Multivitamins are one of the most heavily used supplements in the United States. Since their beginnings in the 1940’s until now, multivitamins have been used from kids to older adults. From gummies to liquids and tablets to capsules, multivitamins come in different forms, flavors, and prices. Multivitamins provide many vitamins and minerals in one easy to take tablet or gummy. The intended use for a multivitamin is to provide proper nutrition for your body if you are not consuming adequate food with vitamins and minerals.
According to the Dietary Guidelines for Americans, 2020-2025, American diets often lack vitamin D. This is a vitamin you should look for on your multivitamin label. Other common vitamins that can be found in multivitamins are: vitamin C, B1-12, A, E, and K. Minerals generally include iodine, calcium, potassium, selenium, iron, borate, zinc, and magnesium. It is important to note that anyone taking a multivitamin should follow the instructions carefully for the serving size in order to not over consume a vitamin or mineral.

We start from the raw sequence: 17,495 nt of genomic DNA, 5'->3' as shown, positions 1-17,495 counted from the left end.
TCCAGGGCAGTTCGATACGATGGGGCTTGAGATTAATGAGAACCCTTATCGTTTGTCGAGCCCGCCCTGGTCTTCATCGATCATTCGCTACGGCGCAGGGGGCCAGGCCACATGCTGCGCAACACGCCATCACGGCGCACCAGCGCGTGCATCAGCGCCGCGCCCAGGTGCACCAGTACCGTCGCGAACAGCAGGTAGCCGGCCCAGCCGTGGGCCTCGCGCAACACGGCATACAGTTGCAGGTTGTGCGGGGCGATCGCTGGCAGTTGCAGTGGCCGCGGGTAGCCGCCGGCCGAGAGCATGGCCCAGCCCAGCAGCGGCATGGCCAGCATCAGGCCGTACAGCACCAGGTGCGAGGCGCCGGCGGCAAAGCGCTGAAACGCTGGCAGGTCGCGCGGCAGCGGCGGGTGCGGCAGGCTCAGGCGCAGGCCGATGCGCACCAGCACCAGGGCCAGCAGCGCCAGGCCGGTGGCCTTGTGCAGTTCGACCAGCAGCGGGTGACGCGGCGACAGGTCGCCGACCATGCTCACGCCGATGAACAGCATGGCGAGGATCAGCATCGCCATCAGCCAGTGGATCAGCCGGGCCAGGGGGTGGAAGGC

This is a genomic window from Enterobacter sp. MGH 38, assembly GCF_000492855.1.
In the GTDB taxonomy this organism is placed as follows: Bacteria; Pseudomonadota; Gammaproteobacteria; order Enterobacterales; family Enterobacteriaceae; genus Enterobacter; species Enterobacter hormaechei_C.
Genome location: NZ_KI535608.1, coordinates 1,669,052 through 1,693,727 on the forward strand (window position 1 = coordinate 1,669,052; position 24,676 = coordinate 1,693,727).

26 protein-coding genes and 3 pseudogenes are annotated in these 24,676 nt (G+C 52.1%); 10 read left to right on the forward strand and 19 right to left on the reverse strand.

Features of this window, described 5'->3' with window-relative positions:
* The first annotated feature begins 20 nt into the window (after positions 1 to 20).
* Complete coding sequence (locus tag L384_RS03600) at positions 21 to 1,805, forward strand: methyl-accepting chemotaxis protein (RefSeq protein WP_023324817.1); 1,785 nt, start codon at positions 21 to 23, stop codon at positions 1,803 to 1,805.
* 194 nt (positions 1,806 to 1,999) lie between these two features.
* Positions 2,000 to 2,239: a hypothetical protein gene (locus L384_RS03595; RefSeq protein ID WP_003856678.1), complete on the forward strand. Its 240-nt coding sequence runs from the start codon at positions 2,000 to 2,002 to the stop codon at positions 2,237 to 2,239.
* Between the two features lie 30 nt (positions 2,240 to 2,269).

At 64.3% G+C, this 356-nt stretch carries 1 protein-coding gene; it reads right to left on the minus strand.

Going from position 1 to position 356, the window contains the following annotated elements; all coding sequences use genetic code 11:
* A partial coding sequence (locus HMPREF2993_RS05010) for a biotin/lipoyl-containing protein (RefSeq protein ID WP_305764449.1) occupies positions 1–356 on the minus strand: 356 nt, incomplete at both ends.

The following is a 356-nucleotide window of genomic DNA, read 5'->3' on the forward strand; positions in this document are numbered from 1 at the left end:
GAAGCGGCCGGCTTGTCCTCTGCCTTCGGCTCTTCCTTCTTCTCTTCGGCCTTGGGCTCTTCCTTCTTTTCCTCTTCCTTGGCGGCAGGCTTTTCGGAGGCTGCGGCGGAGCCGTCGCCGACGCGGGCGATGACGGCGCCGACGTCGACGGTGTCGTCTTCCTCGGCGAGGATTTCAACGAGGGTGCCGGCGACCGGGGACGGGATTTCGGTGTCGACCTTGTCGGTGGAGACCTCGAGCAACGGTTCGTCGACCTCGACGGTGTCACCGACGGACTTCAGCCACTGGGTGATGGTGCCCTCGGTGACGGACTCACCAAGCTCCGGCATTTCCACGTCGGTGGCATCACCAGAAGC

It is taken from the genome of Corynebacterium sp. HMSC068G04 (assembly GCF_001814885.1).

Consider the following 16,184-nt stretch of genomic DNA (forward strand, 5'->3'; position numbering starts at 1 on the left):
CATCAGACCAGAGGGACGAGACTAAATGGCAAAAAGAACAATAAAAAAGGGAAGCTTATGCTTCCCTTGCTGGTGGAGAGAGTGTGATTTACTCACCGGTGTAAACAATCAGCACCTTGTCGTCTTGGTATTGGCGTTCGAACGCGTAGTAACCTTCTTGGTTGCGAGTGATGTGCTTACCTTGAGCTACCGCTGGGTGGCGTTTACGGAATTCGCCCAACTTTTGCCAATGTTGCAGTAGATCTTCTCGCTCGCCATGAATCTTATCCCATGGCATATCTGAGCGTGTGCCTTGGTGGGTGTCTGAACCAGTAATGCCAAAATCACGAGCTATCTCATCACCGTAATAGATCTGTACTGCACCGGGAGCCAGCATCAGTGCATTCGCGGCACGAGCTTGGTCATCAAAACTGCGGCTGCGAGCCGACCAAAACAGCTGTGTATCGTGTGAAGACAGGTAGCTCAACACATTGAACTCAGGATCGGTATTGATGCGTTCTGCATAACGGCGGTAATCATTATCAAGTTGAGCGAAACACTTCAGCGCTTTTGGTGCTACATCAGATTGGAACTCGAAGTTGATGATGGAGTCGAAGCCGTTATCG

There are many instances where you either should or shouldn’t be taking a multivitamin. If you are eating a limited diet or have a poor appetite, taking a multivitamin would be a good step to fill in the blanks in your diet. Restricted diets for pre-surgery preparation or a weight loss diet are other good examples in which a multivitamin is recommended. The other reasons can be as complicated as having a medical condition like celiac disease to simply having a busy life that doesn’t provide opportunities for eating balanced meals every day. You may not need a multivitamin if you are eating balanced and nutritious meals every day and just want to improve your health. In this circumstance, overconsuming vitamins could lead to unintended side effects like abdominal pain, diarrhea, headaches, and nausea. If you have an iron deficiency or osteoporosis, taking iron or calcium supplements individually would be the best option.